and eat away all of the plants leaving nothing. Knutson's comment gives a 
pretty good indication of just how bad the 2019 sugarbeet harvest season was 
for many growers. 

   ACSC is holding factory district meetings the week of Nov. 18 to inform 
growers what to expect this winter, added Knutson.

   Mary Kennedy can be reached at mary.kennedy@dtn.com 

   Follow her on Twitter @MaryCKenn 

******************************************************************************
DTN Weekly Average DDG Price Higher

   OMAHA (DTN) -- The domestic distillers dried grains (DDG) weekly average 
spot price from the 40 locations DTN contacted was $2 higher at $143 per ton 
for the week ended Nov. 14. 

   Prices were mixed, but the weakness in the cash corn price has been balanced 
once again by stronger basis values in some areas where corn harvest is slow or 
stalled. The onset of early, record cold temperatures also added to feed 
demand. 

   The Energy Information Administration data released Thursday morning showed 
ethanol inventory fell for the third time in four weeks and to the lowest level 
in over two years despite a seventh straight weekly gain in ethanol plant 
production.

   Based on the average of prices collected by DTN, the value of DDG relative 
to corn for the week ended Nov. 14 was at 106.56%. The value of DDG relative to 
soybean meal was at 47.18%. The cost per unit of protein for DDG was $5.30, 
compared to the cost per unit of protein for soybean meal at $6.38. The 
DDG/soymeal price ratio continues to remain above the three-year average.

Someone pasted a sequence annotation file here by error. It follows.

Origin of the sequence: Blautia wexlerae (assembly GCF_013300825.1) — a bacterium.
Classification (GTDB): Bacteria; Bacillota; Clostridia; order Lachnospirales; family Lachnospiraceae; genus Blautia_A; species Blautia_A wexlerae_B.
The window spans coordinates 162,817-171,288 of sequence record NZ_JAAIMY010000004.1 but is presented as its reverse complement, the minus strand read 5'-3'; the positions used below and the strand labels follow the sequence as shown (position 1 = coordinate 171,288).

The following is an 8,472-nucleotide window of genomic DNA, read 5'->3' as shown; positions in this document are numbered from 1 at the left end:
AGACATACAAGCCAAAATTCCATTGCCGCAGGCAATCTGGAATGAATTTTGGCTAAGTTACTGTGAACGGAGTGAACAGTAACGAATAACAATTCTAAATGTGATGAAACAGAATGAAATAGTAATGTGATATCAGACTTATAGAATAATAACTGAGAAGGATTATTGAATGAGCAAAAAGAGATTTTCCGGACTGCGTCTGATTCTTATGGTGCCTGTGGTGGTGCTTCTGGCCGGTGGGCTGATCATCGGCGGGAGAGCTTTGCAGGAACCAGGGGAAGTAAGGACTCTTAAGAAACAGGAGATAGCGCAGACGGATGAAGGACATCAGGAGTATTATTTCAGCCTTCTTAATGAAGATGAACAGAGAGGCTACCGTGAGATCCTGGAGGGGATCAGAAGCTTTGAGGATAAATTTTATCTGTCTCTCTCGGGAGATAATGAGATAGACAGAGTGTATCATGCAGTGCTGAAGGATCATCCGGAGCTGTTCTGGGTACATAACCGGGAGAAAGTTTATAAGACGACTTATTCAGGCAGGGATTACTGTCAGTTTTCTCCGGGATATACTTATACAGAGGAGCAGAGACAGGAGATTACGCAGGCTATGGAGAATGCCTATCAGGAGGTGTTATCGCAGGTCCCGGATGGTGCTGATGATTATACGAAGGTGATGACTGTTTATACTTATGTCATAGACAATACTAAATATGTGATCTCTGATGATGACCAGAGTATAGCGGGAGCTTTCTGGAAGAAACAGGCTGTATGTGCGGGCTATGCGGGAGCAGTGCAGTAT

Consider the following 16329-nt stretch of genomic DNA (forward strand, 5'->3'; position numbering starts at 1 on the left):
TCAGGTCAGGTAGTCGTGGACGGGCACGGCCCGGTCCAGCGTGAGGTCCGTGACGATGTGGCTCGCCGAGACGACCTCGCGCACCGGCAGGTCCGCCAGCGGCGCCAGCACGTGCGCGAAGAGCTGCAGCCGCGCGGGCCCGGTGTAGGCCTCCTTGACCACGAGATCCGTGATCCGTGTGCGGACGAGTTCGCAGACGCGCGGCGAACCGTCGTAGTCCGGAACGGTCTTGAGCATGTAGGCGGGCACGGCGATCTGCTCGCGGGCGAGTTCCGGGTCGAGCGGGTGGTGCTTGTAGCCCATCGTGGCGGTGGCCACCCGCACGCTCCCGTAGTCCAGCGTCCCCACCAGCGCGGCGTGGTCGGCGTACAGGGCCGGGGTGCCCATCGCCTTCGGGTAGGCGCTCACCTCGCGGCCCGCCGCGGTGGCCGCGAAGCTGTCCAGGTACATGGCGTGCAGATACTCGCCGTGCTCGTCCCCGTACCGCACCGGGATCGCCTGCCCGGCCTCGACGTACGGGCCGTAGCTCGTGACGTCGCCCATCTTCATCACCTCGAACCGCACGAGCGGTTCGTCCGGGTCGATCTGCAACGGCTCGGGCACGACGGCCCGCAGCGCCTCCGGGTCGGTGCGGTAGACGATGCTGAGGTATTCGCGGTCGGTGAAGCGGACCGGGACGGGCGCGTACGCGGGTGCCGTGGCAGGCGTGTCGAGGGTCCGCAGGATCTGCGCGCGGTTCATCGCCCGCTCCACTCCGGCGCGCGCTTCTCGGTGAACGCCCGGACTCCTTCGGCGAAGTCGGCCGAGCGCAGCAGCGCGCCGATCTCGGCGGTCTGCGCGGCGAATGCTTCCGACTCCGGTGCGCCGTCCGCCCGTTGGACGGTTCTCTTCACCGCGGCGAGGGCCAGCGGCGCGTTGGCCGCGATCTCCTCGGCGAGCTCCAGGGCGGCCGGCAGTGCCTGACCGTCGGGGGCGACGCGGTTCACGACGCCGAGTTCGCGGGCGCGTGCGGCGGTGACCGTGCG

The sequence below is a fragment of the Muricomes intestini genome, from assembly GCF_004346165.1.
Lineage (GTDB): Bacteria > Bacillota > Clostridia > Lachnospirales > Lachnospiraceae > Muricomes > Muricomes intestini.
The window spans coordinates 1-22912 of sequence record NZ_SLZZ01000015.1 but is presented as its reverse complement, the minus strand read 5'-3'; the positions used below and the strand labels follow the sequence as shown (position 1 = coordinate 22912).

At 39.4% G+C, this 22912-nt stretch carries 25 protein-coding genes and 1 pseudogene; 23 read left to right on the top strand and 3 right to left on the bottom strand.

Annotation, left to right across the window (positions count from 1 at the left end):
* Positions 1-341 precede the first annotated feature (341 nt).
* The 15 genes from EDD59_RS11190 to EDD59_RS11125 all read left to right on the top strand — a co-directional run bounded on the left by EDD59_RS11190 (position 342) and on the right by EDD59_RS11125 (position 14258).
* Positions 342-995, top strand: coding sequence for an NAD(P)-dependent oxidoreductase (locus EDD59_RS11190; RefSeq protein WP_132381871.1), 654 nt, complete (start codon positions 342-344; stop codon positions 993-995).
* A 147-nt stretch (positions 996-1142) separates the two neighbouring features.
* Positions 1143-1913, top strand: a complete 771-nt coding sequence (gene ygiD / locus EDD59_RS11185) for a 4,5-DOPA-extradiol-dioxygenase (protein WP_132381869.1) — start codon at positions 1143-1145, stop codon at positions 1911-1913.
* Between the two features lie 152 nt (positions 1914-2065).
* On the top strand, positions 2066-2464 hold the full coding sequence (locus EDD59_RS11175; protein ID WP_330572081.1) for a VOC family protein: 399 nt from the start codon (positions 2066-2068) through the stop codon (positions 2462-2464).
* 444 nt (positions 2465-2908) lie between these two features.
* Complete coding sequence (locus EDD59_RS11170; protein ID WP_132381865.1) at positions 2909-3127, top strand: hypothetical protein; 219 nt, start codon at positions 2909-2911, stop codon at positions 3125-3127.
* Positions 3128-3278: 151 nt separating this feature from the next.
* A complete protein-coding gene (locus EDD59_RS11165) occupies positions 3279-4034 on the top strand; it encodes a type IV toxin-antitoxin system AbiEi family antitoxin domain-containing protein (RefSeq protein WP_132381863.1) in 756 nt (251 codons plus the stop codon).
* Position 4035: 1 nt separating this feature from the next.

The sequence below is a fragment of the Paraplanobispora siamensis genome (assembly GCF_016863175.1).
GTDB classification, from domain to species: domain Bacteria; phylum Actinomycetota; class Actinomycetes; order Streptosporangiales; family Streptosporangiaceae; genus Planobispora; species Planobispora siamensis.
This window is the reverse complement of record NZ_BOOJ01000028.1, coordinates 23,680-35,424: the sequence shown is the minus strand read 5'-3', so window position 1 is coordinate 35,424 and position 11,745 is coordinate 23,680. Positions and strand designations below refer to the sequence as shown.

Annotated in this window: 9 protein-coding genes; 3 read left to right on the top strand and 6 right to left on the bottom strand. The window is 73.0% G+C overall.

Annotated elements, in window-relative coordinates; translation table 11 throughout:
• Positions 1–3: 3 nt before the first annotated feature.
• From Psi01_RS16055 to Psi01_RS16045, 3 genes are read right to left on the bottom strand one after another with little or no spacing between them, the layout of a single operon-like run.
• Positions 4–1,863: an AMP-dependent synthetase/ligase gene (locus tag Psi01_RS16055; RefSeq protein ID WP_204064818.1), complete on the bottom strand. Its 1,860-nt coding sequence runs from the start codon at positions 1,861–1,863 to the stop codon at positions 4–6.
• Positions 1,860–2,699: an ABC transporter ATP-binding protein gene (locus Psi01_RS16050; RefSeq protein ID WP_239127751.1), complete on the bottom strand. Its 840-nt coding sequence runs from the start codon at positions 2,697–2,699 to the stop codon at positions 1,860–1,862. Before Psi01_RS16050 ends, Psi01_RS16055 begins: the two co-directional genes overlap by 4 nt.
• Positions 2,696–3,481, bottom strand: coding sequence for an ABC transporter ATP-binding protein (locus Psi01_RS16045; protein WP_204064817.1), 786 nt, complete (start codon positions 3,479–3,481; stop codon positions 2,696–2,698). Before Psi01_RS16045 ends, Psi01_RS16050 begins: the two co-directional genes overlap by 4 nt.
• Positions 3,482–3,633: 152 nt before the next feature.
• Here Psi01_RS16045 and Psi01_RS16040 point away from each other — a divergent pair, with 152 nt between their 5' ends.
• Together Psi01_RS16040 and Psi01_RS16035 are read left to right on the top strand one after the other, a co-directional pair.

In its weekly export DDGS update, the U.S. Grains Council noted: "The U.S. 
DDGS market is higher this week while international prices are slightly lower 
for spot shipments. Barge CIF (cost, insurance and freight paid by seller) NOLA 
(New Orleans)prices are $6 to $9 per metric ton (mt) higher while FOB (free on 
board means buyer pays costs of ocean freight, insurance, unloading, and 
transportation from originating port) NOLA DDGS are up $3 to $4/mt. U.S. rail 
rates are $4/mt higher on average with this week's winter storm complicating 
logistics." 

   USGC also noted that internationally, merchandisers report Indonesia and 
Vietnam remain active buyers with several shipments secured for December and 
January. "South Korean buyers have reportedly been looking for product but bids 
from that country are below firm asking prices. On average, 40-foot containers 
to Southeast Asia are down $1/mt for December shipment while deferred positions 
are steady."


ALL PRICES SUBJECT TO CONFIRMATION            CURRENT       CURRENT     CHANGE
COMPANY    STATE                            11/14/2019     11/7/2019
Bartlett and Company, Kansas City, MO (816-753-6300)
           Missouri                 Dry        $155           $153        $2
                                    Wet         $78           $77         $1
Show Me Ethanol LLC, Carrollton, MO (660-542-6493)
           Missouri Subject         Dry        $150           $150        $0
                                    Wet         $77           $77         $0
CHS, Minneapolis, MN (800-769-1066)